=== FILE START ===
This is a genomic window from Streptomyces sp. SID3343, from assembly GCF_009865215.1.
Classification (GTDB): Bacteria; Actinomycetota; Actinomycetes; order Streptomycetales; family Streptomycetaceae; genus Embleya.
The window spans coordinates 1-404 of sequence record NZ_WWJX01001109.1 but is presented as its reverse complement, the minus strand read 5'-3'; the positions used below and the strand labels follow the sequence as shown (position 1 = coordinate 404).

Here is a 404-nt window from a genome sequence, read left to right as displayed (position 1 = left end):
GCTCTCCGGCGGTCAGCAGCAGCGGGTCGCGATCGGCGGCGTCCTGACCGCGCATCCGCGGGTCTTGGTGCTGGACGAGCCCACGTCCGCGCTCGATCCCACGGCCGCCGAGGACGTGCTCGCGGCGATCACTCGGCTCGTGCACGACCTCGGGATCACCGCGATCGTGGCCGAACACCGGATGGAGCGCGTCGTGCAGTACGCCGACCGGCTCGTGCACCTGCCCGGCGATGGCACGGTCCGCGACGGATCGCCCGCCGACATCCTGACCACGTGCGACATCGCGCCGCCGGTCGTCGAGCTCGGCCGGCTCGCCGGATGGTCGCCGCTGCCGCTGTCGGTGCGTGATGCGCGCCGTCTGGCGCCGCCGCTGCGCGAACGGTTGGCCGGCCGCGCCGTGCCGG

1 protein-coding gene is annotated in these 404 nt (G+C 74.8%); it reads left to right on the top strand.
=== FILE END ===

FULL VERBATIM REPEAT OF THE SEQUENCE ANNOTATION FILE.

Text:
This is a genomic window from Streptomyces sp. SID3343, from assembly GCF_009865215.1.
Classification (GTDB): Bacteria; Actinomycetota; Actinomycetes; order Streptomycetales; family Streptomycetaceae; genus Embleya.
The window spans coordinates 1-404 of sequence record NZ_WWJX01001109.1 but is presented as its reverse complement, the minus strand read 5'-3'; the positions used below and the strand labels follow the sequence as shown (position 1 = coordinate 404).

Here is a 404-nt window from a genome sequence, read left to right as displayed (position 1 = left end):
GCTCTCCGGCGGTCAGCAGCAGCGGGTCGCGATCGGCGGCGTCCTGACCGCGCATCCGCGGGTCTTGGTGCTGGACGAGCCCACGTCCGCGCTCGATCCCACGGCCGCCGAGGACGTGCTCGCGGCGATCACTCGGCTCGTGCACGACCTCGGGATCACCGCGATCGTGGCCGAACACCGGATGGAGCGCGTCGTGCAGTACGCCGACCGGCTCGTGCACCTGCCCGGCGATGGCACGGTCCGCGACGGATCGCCCGCCGACATCCTGACCACGTGCGACATCGCGCCGCCGGTCGTCGAGCTCGGCCGGCTCGCCGGATGGTCGCCGCTGCCGCTGTCGGTGCGTGATGCGCGCCGTCTGGCGCCGCCGCTGCGCGAACGGTTGGCCGGCCGCGCCGTGCCGG

1 protein-coding gene is annotated in these 404 nt (G+C 74.8%); it reads left to right on the top strand.